My first balloon flight ended in a farm paddock just south of the city. The quantity of manure on the paddock was such that we needed to lay out large squares of plastic before we could deflate and pack the balloon. I haven't seen so much manure outside of a cowshed yard. It was a graphic reminder of the reality of increasing cow numbers.
We are only now beginning to understand the extent to which intensive stocking degrades the soil whereas the pollution of waterways from dairy farm run-off is obvious. We welcome the economic benefit from intensive dairying but it comes at an environmental cost and could be ultimately unsustainable.
This is a recurrent theme in global and national conversations. I will be interested in the results of the Waikato Regional Council’s recent survey on attitudes to balancing economic and environmental considerations.
In 2006 Lord Nicholas Stern warned of the effect of global warming on the world economy. The main conclusion of the Stern Report was that the benefits of strong, early action on climate change would far outweigh the costs of not acting. In February of this year he said that he had under-estimated the risks in view of the rise of global temperatures. Scientists are predicting more extreme weather events as a result of climate change and in this summer in New Zealand we have experienced an unprecedented nation-wide drought which could become the norm.
Nationally, the government proposes in the latest RMA reforms to elevate economic benefit above environmental considerations; the discussion paper on Freshwater reforms, while having some positive aspects, does not address the shortcomings of the ‘first in first served’ approach and even includes the option of balloting for freshwater allocation. The Commission for the Environment describes the current ETS regime as a farce. The Minister of Housing and Conservation speaks of ‘jobs not environment’ , has cut Department of Conservation staff numbers and in chasing the holy grail of housing affordability fails to factor in the overall costs of urban sprawl.
A group of prominent New Zealanders, Wise Response, has called for a cross-party approach to address the issues we face more responsibly (see www.wiseresponse.org.nz and On the Brink (Peta Carey) NZ Listener 13 April ) Massey University’s Vice Chancellor, Steve Maharey in Defining NZ 2050 (Jan. 2013) writes ‘now is the time to arrive at a common vision of the sort of place we want New Zealand to be and to set to work on making it a reality.’ To do so may involve some politically unpalatable decisions in the short term but prove responsible in the long term.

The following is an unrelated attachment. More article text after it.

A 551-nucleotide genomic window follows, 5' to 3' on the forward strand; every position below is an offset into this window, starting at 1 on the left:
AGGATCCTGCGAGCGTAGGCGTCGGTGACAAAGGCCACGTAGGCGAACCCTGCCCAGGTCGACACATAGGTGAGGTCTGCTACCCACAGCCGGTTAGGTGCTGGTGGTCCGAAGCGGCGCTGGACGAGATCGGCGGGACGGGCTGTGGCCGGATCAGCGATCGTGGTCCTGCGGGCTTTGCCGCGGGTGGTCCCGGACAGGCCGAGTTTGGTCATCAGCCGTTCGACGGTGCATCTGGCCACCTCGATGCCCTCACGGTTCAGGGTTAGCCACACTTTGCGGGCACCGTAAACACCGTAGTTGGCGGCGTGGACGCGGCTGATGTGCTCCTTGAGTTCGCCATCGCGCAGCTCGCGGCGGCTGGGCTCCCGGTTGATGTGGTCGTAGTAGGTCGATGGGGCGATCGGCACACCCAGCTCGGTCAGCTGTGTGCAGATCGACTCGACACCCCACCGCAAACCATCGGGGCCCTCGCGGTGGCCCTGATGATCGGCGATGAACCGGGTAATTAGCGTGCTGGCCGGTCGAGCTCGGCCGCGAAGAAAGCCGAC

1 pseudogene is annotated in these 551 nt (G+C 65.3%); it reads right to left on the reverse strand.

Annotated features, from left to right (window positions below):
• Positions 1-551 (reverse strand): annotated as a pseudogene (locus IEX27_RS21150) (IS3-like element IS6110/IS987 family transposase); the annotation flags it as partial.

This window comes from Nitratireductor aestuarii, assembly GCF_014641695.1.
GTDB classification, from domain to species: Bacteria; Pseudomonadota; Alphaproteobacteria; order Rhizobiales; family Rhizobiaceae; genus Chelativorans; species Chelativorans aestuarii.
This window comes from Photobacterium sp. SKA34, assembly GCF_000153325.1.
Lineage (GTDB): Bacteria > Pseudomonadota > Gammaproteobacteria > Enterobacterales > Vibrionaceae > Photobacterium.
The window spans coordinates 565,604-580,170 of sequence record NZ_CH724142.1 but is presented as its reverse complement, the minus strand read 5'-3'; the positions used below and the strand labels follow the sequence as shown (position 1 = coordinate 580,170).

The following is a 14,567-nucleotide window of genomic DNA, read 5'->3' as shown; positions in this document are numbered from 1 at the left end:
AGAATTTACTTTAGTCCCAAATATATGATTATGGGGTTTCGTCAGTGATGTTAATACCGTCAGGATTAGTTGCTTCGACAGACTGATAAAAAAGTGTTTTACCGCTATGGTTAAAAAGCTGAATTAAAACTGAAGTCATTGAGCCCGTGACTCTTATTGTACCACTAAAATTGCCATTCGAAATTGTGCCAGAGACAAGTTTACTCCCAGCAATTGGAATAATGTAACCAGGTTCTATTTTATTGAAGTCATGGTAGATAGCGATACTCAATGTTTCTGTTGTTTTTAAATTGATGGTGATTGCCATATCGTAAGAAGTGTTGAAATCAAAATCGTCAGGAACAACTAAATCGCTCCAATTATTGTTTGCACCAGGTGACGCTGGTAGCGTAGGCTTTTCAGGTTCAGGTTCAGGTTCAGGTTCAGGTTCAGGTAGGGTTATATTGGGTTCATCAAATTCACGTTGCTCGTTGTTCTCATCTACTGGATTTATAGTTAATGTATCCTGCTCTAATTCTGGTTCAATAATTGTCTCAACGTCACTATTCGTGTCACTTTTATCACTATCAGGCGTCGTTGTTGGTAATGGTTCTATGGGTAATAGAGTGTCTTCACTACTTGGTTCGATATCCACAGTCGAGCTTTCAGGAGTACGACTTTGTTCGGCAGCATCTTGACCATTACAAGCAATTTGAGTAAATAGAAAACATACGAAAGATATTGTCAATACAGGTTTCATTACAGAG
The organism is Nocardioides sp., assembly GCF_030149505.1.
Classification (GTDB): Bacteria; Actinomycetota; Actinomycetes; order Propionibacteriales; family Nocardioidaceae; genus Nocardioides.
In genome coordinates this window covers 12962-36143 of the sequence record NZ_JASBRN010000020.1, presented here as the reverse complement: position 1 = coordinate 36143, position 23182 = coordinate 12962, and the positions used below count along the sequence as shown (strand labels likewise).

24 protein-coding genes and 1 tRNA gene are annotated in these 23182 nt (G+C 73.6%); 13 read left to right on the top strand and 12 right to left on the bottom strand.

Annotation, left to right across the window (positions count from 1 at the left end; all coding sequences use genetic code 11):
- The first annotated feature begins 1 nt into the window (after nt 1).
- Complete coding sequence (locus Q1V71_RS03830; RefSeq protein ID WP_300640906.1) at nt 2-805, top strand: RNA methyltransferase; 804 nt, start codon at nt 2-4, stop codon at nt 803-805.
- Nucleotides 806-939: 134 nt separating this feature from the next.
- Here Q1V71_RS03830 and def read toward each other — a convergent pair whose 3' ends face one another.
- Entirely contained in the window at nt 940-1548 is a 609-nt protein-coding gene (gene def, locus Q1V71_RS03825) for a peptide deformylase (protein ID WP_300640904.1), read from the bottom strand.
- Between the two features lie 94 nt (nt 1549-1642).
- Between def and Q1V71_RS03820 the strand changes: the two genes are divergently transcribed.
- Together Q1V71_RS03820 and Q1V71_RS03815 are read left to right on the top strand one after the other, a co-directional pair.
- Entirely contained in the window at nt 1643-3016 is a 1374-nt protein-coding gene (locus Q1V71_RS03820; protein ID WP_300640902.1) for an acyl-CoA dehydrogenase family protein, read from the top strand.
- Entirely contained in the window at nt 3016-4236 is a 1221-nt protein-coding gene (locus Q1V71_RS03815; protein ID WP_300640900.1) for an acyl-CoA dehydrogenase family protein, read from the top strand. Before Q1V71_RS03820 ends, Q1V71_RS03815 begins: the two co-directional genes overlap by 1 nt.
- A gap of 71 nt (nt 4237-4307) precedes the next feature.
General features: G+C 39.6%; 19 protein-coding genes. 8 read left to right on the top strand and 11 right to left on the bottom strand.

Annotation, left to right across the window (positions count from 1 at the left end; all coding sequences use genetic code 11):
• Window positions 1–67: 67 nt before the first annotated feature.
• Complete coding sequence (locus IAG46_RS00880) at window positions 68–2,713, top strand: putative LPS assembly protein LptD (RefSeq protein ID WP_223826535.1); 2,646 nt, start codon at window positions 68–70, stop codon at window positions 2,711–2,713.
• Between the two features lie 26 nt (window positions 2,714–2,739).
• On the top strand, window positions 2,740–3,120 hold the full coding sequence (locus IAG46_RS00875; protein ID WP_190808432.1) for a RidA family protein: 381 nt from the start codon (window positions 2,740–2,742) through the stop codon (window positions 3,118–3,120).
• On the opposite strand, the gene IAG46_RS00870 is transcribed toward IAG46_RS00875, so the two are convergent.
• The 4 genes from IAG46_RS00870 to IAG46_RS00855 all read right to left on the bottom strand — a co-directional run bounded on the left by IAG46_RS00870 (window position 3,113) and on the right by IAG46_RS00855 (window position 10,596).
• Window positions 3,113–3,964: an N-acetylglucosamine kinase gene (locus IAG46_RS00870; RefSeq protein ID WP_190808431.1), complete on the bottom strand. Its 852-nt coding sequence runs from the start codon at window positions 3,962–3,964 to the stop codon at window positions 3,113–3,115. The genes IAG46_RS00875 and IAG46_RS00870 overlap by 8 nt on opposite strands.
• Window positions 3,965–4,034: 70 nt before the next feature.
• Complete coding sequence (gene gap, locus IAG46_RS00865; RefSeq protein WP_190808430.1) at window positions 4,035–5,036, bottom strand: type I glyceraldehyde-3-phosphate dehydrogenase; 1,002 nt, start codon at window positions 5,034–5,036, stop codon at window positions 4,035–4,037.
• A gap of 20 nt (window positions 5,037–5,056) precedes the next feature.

On a more positive note, locally, it was encouraging to see that the Waikato Times of 23 March with eight articles on environmental topics, most substantial. And to hear John Innes from Landcare delight the large Pechakucha audience at the Summer Gardens Festival on the topic of birds and their predators.
The city’s Sustainable Hamilton Strategy speaks of changing the way we live for a better future. We will do so through working together and showing leadership to improve our natural and built environment and reducing our impact on the environment through a whole raft of actions. The Action Plan to implement the strategy is possibly ambitious, necessarily multi-faceted and relies on ongoing commitment of Council and our partners to do so. Establishing an external panel to monitor how we are doing will give us an independent view on how we are tracking in a way that we might struggle to do ourselves.
Council is undertaking to take a more considered approach to sustainability through its own Sustainability Plan.
We have now notified the Proposed District Plan which has many inter-related sustainability aspects especially around land use, water, energy, design, hazards and transport. In addition to regulation , incentives and education are important components of the approach taken in the Proposed District Plan.
There is much to do.